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Claudia Donadoni Brings Stria to InScena!, an Earth and Blood Noir

The show Stria comes to New York under the direction of Sergio Stefini and the supervision of Marco Baliani

We interviewed Claudia Donadoni, author and actress of Stria, a show that through monologues, dialogues, and vocal and musical improvisations by Giovanni Bataloni, takes us to a women's world in the Saint Inquisition era. A current show with a social function.

“Stria” (a TDA teatro production), written and played by Claudia Donadoni, directed by Sergio Stefini and supervised by Marco Baliani, is a show that uses the storytelling technique with live music by Giovanni Bataloni that goes from folk to a more contemporary. The piece has the melologue structure: the script is incorporated in a musical score in which music is simply never only an accompaniment. The voice of the actress and the language aspects have an important role in the show: the characters speak a common language that mixes the native language of the region Lombardy with Italian. The show is about Rusina, a girl that actually existed and lived around the city of Varese and who grew up among arboreal medicine, superstitions, and arboreal celebrations, under the Saint Inquisition’s careful control. Cosima, Rusina’s childhood friend, is violently raped by a man accustomed to such acts; the women seek revenge, but Rusina is accused of witchcraft and burned at the stake.

How was this project born?

There is a historical document from 1520, one of the few that escaped from the Saint Inquisition, that is now property of Università dell’Isurbia di Varese. This text collects the records of the trials against eight women who lived in that area. When I read it, I was stunned by the “beauty” of one of the women. For a year I looked for sources: procedural documents, anthropology and historical texts on the phenomenon. I read “Chimera” by Sebastiano Vassalli again, a book I love. I visited the detention sites, the squares, where the pyres were lit, the woods where they organized the female meetings, visiting these places in order to take in their suggestions. After a year of research, I wrote the script.

What are the strong points of the show? Why should people go watch it?

One of the strong points of the show is certainly the intertwining of themes: the female persecutions, the phenomenon of the scapegoat, the sense of justice, the religious doubts. And all the research on the language.   The experimental dramaturgical-musical structure. It really deserves to be seen because these are themes that are extremely modern. History repeats itself. And there is a need of actions against these evils. The theater has a use value, it’s a collective rite. Today, it’s one of the few places where we are summoned to experience something that breaks down separations, creates bridges between individuals. It’s a precious opportunity that reminds us art can make the world a less awful place through a consciousness that is anchored to the experience of whoever benefits from it. To light hope for the future. Not to forget.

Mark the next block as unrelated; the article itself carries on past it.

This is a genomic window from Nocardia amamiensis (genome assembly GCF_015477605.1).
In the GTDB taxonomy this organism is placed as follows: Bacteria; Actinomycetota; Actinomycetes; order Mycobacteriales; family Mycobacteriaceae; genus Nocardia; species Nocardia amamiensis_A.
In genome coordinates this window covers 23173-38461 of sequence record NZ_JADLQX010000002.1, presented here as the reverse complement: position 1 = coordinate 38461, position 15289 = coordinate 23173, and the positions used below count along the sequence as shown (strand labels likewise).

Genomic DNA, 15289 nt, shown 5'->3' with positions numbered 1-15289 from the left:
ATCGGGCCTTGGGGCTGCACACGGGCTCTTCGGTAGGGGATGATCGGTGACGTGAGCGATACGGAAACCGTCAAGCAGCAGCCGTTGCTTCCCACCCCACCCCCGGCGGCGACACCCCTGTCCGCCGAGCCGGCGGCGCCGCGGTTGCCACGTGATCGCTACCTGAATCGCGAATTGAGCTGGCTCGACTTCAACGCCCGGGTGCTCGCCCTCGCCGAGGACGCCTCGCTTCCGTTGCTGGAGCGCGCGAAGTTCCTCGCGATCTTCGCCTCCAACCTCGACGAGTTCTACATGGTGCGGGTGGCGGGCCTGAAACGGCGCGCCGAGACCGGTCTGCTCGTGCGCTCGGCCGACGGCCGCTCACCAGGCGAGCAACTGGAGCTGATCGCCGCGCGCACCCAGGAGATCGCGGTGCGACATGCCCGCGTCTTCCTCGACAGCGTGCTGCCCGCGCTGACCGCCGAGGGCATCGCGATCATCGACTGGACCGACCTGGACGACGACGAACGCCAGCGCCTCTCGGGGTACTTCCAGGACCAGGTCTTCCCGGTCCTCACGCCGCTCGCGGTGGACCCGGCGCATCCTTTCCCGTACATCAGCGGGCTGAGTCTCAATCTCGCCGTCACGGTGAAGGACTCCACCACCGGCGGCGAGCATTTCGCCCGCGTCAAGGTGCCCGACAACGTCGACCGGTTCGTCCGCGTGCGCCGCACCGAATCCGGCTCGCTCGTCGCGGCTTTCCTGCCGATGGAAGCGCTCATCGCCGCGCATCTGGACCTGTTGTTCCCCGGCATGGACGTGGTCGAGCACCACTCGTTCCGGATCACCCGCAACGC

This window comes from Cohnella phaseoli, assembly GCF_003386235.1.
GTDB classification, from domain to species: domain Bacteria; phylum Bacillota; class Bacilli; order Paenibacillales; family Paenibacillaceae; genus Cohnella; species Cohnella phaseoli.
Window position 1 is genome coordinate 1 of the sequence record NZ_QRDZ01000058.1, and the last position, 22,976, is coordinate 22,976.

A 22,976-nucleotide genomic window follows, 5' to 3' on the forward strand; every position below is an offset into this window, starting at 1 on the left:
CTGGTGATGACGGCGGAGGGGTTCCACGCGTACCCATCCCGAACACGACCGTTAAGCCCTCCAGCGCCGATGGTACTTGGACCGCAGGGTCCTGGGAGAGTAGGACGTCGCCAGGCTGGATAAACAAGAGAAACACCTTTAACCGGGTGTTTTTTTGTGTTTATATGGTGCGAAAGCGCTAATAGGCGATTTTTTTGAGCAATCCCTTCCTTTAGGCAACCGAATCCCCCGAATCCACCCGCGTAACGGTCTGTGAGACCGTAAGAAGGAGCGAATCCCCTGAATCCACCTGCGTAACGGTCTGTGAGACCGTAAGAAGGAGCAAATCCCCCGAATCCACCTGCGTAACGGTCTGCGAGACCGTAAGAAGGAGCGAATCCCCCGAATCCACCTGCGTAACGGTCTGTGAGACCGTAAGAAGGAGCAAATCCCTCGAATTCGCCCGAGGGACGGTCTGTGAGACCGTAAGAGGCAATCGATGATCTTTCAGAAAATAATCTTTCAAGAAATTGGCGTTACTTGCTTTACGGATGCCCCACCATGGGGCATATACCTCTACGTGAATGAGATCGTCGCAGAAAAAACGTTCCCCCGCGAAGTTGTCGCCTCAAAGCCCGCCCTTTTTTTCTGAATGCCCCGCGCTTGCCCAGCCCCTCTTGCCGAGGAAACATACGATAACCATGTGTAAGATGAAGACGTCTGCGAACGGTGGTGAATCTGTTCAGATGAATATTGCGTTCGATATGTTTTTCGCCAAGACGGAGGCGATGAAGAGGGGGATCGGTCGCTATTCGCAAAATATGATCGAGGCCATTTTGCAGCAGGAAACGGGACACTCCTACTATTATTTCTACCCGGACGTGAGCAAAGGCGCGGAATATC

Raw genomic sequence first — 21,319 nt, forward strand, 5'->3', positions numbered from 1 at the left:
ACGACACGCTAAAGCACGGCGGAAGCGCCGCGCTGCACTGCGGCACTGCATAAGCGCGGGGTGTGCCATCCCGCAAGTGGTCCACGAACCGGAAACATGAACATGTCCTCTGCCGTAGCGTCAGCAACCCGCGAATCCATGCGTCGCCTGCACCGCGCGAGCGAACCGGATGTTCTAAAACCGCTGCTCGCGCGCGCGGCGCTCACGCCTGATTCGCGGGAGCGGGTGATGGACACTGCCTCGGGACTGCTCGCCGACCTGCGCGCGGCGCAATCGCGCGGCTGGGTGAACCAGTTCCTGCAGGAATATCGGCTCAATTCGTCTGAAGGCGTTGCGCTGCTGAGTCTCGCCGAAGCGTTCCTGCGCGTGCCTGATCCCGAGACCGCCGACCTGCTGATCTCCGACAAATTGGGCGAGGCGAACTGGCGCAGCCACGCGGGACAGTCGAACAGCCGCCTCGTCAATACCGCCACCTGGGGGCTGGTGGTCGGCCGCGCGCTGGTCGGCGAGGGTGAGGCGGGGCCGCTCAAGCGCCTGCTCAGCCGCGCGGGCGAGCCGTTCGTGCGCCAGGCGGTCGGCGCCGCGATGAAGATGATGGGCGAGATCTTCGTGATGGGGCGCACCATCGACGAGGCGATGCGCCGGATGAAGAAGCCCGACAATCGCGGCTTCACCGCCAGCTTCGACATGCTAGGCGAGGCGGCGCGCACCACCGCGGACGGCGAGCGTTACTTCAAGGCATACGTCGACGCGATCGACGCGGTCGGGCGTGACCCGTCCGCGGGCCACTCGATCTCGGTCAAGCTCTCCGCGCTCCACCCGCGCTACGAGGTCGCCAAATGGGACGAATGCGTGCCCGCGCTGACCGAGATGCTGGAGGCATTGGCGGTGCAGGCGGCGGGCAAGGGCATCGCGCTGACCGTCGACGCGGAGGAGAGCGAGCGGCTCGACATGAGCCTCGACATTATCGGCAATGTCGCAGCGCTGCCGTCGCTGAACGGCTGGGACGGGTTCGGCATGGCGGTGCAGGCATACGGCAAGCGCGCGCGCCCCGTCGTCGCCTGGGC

What does it mean to you to perform in New York?

I think that for an author and an Italian theater actor, going on stage in New York –  the international home of theater – with their own work is a dream and a great result. For me it’s like that and more, because I believe in the social mission of “Stria.” Moreover, this opportunity is a great chance of creating discussions and meetings with other great professionals. An artistical and human enrichment.

Claudia Donadoni in a scene from Stria – Photo by Massimo Alari.

The show has a melologue structure, what does that mean?

In “Stria” music and words are intertwined in a single score in which my body, my gestures, and my voice tell a story. Giovanni Bataloni, who will follow the music live during the show, has privileged three repertoires: electronic, contemporary, and folk music. We worked together: sometimes the music was born out of the suggestions evocated by the text; other times, it was the opposite. We experimented a lot before we reached the final draft.

How did you approach the drafting of the script under the language aspect?

The main character, Rusina, is a young farm girl. In the 1500s, people of that social class couldn’t even write their names. Having her speak in Italian would have been historically inaccurate. Truthful to Dario Fo’ and Giovanni Testori, I make an aesthetic choice: this is a noir production that smells like earth, like blood. Italian wouldn’t have had the same dramatical strength. I created a common language made up of dialects of southern Lombardy and I complemented it with a language that is between vulgar and elevated Italian with some Latin influences for the cold prose of the law. When writing in third person, I worked with the poetic Italian that narration required.

What role do women have in your show? What do they represent in the play?

Rusina and the other women in “Stria” represent the marvel of feminine and masculine in balance. Innocence, sweetness, strength, intelligence, courage, firmness, determination, sense of justice, retaliation. Figures that can change the world. Or at least, that can try to. Even if their life is the cost they have to pay. Because women are the strength of the earth.

Stria will be on stage at Casa Italiana Zerilli-Marimò on May 15th at 6 p.m. and at The Brick Theater in Brooklyn on May 16th at 8 p.m.

For more information: InScena!

Translated by Giulia Casati.

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